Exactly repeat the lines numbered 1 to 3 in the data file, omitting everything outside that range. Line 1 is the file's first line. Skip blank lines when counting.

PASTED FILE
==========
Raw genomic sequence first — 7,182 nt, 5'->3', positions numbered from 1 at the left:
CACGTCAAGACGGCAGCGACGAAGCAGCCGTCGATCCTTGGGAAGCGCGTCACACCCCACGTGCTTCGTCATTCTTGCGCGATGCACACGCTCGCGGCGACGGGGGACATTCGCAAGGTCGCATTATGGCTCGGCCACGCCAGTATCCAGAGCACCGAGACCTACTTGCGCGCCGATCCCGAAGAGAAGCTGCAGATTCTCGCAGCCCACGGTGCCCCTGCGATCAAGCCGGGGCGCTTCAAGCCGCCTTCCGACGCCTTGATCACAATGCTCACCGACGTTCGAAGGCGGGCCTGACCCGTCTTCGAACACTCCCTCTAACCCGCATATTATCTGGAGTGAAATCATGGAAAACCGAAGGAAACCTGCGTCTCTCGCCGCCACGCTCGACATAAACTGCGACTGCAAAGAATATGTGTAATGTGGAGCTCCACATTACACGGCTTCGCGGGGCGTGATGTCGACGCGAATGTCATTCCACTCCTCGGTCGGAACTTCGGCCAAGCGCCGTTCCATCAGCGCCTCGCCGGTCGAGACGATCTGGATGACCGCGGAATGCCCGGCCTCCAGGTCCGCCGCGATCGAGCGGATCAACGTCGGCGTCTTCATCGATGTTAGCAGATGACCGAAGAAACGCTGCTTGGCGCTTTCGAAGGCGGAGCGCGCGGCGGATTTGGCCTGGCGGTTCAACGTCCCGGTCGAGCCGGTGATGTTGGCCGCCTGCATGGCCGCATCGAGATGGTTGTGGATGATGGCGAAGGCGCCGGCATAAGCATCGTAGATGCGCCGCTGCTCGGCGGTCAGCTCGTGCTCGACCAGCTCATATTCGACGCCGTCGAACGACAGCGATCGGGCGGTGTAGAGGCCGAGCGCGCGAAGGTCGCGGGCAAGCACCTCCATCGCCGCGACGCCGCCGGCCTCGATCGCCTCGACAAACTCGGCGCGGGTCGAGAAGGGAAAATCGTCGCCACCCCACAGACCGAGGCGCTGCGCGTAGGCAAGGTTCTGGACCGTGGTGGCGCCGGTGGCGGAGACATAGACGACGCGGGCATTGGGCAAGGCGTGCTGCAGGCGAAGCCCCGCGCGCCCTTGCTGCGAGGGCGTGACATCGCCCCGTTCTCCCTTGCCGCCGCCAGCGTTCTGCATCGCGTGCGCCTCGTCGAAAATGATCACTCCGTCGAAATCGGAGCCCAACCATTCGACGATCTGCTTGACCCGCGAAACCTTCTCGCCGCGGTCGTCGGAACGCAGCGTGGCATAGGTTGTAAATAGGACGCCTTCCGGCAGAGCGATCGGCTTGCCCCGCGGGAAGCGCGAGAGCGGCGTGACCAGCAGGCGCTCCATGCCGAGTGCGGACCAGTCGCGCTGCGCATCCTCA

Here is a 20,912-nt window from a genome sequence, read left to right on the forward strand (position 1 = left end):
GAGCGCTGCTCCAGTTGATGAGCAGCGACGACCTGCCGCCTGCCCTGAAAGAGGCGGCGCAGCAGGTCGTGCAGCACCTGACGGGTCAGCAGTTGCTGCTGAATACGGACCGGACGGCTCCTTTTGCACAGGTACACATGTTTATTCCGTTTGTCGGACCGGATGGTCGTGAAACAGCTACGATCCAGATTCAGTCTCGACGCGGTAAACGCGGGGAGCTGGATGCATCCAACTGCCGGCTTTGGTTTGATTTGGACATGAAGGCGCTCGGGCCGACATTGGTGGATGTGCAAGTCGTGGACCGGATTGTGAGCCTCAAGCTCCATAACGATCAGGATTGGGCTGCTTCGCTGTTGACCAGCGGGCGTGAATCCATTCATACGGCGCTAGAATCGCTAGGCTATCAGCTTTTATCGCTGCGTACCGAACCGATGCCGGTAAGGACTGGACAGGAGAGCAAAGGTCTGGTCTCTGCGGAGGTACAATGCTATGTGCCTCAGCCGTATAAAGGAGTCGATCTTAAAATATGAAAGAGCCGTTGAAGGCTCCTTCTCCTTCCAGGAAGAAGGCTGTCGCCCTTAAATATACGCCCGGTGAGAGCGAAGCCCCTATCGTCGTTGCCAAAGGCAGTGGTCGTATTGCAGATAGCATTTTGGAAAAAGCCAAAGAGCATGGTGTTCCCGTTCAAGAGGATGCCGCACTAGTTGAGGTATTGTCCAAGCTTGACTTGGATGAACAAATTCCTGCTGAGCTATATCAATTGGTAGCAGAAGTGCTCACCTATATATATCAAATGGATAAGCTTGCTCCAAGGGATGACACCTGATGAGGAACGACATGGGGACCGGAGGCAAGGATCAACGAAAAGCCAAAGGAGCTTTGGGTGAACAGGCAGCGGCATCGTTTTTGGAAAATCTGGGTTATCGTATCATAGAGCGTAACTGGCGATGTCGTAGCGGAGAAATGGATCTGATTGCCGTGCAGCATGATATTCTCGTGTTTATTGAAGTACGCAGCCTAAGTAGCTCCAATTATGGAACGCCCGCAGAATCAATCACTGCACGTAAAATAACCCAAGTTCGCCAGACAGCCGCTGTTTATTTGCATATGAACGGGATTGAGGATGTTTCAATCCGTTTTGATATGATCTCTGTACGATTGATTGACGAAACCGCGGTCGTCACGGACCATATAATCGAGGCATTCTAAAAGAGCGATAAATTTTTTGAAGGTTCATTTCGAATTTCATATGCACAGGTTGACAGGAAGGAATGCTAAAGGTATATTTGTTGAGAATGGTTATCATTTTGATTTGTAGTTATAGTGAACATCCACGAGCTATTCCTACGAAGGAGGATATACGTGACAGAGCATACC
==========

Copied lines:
Raw genomic sequence first — 7,182 nt, 5'->3', positions numbered from 1 at the left:
CACGTCAAGACGGCAGCGACGAAGCAGCCGTCGATCCTTGGGAAGCGCGTCACACCCCACGTGCTTCGTCATTCTTGCGCGATGCACACGCTCGCGGCGACGGGGGACATTCGCAAGGTCGCATTATGGCTCGGCCACGCCAGTATCCAGAGCACCGAGACCTACTTGCGCGCCGATCCCGAAGAGAAGCTGCAGATTCTCGCAGCCCACGGTGCCCCTGCGATCAAGCCGGGGCGCTTCAAGCCGCCTTCCGACGCCTTGATCACAATGCTCACCGACGTTCGAAGGCGGGCCTGACCCGTCTTCGAACACTCCCTCTAACCCGCATATTATCTGGAGTGAAATCATGGAAAACCGAAGGAAACCTGCGTCTCTCGCCGCCACGCTCGACATAAACTGCGACTGCAAAGAATATGTGTAATGTGGAGCTCCACATTACACGGCTTCGCGGGGCGTGATGTCGACGCGAATGTCATTCCACTCCTCGGTCGGAACTTCGGCCAAGCGCCGTTCCATCAGCGCCTCGCCGGTCGAGACGATCTGGATGACCGCGGAATGCCCGGCCTCCAGGTCCGCCGCGATCGAGCGGATCAACGTCGGCGTCTTCATCGATGTTAGCAGATGACCGAAGAAACGCTGCTTGGCGCTTTCGAAGGCGGAGCGCGCGGCGGATTTGGCCTGGCGGTTCAACGTCCCGGTCGAGCCGGTGATGTTGGCCGCCTGCATGGCCGCATCGAGATGGTTGTGGATGATGGCGAAGGCGCCGGCATAAGCATCGTAGATGCGCCGCTGCTCGGCGGTCAGCTCGTGCTCGACCAGCTCATATTCGACGCCGTCGAACGACAGCGATCGGGCGGTGTAGAGGCCGAGCGCGCGAAGGTCGCGGGCAAGCACCTCCATCGCCGCGACGCCGCCGGCCTCGATCGCCTCGACAAACTCGGCGCGGGTCGAGAAGGGAAAATCGTCGCCACCCCACAGACCGAGGCGCTGCGCGTAGGCAAGGTTCTGGACCGTGGTGGCGCCGGTGGCGGAGACATAGACGACGCGGGCATTGGGCAAGGCGTGCTGCAGGCGAAGCCCCGCGCGCCCTTGCTGCGAGGGCGTGACATCGCCCCGTTCTCCCTTGCCGCCGCCAGCGTTCTGCATCGCGTGCGCCTCGTCGAAAATGATCACTCCGTCGAAATCGGAGCCCAACCATTCGACGATCTGCTTGACCCGCGAAACCTTCTCGCCGCGGTCGTCGGAACGCAGCGTGGCATAGGTTGTAAATAGGACGCCTTCCGGCAGAGCGATCGGCTTGCCCCGCGGGAAGCGCGAGAGCGGCGTGACCAGCAGGCGCTCCATGCCGAGTGCGGACCAGTCGCGCTGCGCATCCTCA

Here is a 20,912-nt window from a genome sequence, read left to right on the forward strand (position 1 = left end):